Crucial Skills®

A Blog by Crucial Learning

Crucial Conversations for Mastering Dialogue

Dealing with Negotiation Abuse

Kerry Patterson

Kerry Patterson is coauthor of four New York Times bestsellers, Change Anything, Crucial Conversations, Crucial Confrontations, and Influencer.


Crucial Conversations

Q Dear Crucial Skills,

What if you’re in negotiations and you are doing your best to build safety with mutual respect and mutual purpose, but the other side is playing hard ball and making threats and accusations? They do not care about understanding others’ needs. They care about creating conflict with absurdly unreasonable requests. Or, they do not want to make it safe to talk because not talking allows them to get what they want.

Frustrated Negotiator

A Dear Frustrated Negotiator,

When I field a question like this—where one party is describing the other party as not caring, unreasonable, threatening, and accusatory—I often wonder: How true is this? After all, this is just one side of the story. However, in this case I’ll take you at your word.

I spent two decades of my career consulting in organizations where every three years, management would enter formal negotiations with a union. It was there that I learned that it never took long before one or both sides started acting in exactly the way you described. The belligerent, disrespectful, and harsh tactics were not only off the charts by any standards, but also studied, coached, and practiced.

I learned a helpful method for stopping abuse in its tracks one day when working with a client who became upset at my partner and I for being late to a training session (5 minutes—he had given us wrong directions). Our client started screaming and cursing at us with a level of intensity I had never experienced before. I was shocked and speechless. My partner wasn’t. He stopped the harangue at about the fifth sentence and explained to our client that he would never work with someone who treated him this way. This caught our client by surprise.

My partner then stated that, based on the cursing and threats and abuse, he assumed the fellow didn’t want to work with us any longer either—because these were obviously the kind of things you said to someone you were firing—certainly not someone you wanted to collaborate with on a long-term project. My partner then picked up a phone and explained that he would now call the client’s boss and explain that he would love to continue working with their company, but his sensibilities prevented him from working with someone who cursed and threatened him. He then quoted exactly from what our client had said, taking care to match his tone and volume. Our client turned white as a sheet, apologized, and never abused us again—despite the fact that he routinely abused others.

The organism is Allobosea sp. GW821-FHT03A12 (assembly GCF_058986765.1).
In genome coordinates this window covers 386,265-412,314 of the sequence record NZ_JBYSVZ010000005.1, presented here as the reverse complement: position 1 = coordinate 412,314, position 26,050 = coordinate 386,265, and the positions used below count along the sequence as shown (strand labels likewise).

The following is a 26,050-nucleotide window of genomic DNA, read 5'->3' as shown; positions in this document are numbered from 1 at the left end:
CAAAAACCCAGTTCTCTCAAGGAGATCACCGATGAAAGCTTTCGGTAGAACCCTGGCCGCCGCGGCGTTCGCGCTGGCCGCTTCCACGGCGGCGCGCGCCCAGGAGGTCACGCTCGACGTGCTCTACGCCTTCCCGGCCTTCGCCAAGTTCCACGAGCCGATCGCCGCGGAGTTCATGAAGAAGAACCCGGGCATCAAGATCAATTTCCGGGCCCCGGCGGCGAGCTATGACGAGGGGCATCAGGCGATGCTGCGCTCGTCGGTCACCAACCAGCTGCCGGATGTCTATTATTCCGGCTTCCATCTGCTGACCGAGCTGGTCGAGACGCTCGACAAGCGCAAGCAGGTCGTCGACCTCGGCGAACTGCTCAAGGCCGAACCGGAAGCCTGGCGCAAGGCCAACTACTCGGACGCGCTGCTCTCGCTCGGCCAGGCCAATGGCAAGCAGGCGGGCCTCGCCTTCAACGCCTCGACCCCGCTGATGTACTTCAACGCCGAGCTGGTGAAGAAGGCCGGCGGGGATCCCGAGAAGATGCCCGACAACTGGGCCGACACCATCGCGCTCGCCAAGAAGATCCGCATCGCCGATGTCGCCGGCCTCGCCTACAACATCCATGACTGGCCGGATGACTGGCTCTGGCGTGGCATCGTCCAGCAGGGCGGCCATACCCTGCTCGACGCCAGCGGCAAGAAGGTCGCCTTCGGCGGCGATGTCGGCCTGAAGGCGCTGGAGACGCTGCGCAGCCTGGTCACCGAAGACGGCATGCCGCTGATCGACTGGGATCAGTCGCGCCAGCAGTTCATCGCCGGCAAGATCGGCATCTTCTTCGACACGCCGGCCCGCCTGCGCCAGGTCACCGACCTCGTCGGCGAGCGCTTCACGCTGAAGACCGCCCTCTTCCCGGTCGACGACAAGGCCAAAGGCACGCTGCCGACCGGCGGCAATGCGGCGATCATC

This particular strategy falls under the category of “If you name the game, you don’t have to play it.” Here’s how it works. If you don’t already have ground rules about how you treat each other during negotiations, set them up as the negotiations unfold. Start, not by negotiating the contract, but by negotiating the negotiations. If you don’t clarify what you’ll allow and what you won’t, the forum can become enormously hostile, unprofessional, and completely out of the range of what is acceptable at work every day. Negotiations should model professional treatment, not abuse it at every turn.

This calls for clear descriptions of the behaviors that you believe are out of bounds. You suggested that people make accusations, threats, and unreasonable requests. I once worked in a healthcare system where certain professionals were accused of doing that very thing. A legal team sat down with those who felt victimized, created a long list of unacceptable, and very specific behaviors, and then had everyone sign a code of conduct that outlawed accusations, threats, and unreasonable requests. Nobody fought the list. How can you? Nobody reserved the right to use curse words—it’s sort of indefensible. Nobody held on to the idea that it was okay to shout threats at another person. These behaviors can’t stand the light of day.

If you can’t negotiate the negotiations in a formal way, do it on the fly. As my partner did, stop the other person in mid-abuse and point out the problem. Remain calm and professional, but simply don’t accept the mistreatment. Also, don’t use this tool willy-nilly. Choose your show-stopping behaviors carefully, and then take care to plant a flag every time the behavior is manifested. Gather strength in numbers. Sit down with your colleagues and jointly identify what is and isn’t acceptable and then support each other as you stand up for what is professional and acceptable. Nobody should have to go to work and worry about being verbally abused, threatened, mistreated, or otherwise put at risk. Negotiations should be no exception.


You can learn more insights and skills like this in Crucial Conversations for Mastering Dialogue

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